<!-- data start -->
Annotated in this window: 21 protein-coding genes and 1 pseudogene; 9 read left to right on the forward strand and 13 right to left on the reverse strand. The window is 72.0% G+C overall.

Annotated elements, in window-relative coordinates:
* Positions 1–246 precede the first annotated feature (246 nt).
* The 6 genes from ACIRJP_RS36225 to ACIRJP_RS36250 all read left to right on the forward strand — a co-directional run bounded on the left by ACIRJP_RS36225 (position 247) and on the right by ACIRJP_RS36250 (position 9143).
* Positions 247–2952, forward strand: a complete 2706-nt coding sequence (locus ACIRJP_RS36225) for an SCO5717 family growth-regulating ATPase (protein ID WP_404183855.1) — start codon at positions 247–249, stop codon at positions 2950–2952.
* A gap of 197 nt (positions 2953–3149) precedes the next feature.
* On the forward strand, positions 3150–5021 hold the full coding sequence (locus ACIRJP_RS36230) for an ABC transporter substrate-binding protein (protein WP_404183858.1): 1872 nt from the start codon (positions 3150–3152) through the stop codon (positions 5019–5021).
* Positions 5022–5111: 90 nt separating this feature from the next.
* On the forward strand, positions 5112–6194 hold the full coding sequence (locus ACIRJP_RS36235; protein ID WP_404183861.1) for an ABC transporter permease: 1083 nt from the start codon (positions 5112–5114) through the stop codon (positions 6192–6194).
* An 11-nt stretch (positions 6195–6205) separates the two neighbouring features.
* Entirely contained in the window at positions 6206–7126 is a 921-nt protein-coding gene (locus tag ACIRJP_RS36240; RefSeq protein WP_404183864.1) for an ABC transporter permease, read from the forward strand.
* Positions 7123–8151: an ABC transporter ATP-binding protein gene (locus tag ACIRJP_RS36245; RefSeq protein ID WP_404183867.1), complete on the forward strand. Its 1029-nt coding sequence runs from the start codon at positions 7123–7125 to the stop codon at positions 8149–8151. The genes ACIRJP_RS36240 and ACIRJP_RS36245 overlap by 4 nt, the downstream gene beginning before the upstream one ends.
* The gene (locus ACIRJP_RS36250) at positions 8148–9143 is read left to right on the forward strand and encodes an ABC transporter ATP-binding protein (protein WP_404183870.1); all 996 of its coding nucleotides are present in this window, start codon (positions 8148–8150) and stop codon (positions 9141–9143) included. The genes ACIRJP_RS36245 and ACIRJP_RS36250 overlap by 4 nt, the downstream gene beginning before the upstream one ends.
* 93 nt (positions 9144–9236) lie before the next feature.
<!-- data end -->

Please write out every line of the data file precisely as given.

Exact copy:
Annotated in this window: 21 protein-coding genes and 1 pseudogene; 9 read left to right on the forward strand and 13 right to left on the reverse strand. The window is 72.0% G+C overall.

Annotated elements, in window-relative coordinates:
* Positions 1–246 precede the first annotated feature (246 nt).
* The 6 genes from ACIRJP_RS36225 to ACIRJP_RS36250 all read left to right on the forward strand — a co-directional run bounded on the left by ACIRJP_RS36225 (position 247) and on the right by ACIRJP_RS36250 (position 9143).
* Positions 247–2952, forward strand: a complete 2706-nt coding sequence (locus ACIRJP_RS36225) for an SCO5717 family growth-regulating ATPase (protein ID WP_404183855.1) — start codon at positions 247–249, stop codon at positions 2950–2952.
* A gap of 197 nt (positions 2953–3149) precedes the next feature.
* On the forward strand, positions 3150–5021 hold the full coding sequence (locus ACIRJP_RS36230) for an ABC transporter substrate-binding protein (protein WP_404183858.1): 1872 nt from the start codon (positions 3150–3152) through the stop codon (positions 5019–5021).
* Positions 5022–5111: 90 nt separating this feature from the next.
* On the forward strand, positions 5112–6194 hold the full coding sequence (locus ACIRJP_RS36235; protein ID WP_404183861.1) for an ABC transporter permease: 1083 nt from the start codon (positions 5112–5114) through the stop codon (positions 6192–6194).
* An 11-nt stretch (positions 6195–6205) separates the two neighbouring features.
* Entirely contained in the window at positions 6206–7126 is a 921-nt protein-coding gene (locus tag ACIRJP_RS36240; RefSeq protein WP_404183864.1) for an ABC transporter permease, read from the forward strand.
* Positions 7123–8151: an ABC transporter ATP-binding protein gene (locus tag ACIRJP_RS36245; RefSeq protein ID WP_404183867.1), complete on the forward strand. Its 1029-nt coding sequence runs from the start codon at positions 7123–7125 to the stop codon at positions 8149–8151. The genes ACIRJP_RS36240 and ACIRJP_RS36245 overlap by 4 nt, the downstream gene beginning before the upstream one ends.
* The gene (locus ACIRJP_RS36250) at positions 8148–9143 is read left to right on the forward strand and encodes an ABC transporter ATP-binding protein (protein WP_404183870.1); all 996 of its coding nucleotides are present in this window, start codon (positions 8148–8150) and stop codon (positions 9141–9143) included. The genes ACIRJP_RS36245 and ACIRJP_RS36250 overlap by 4 nt, the downstream gene beginning before the upstream one ends.
* 93 nt (positions 9144–9236) lie before the next feature.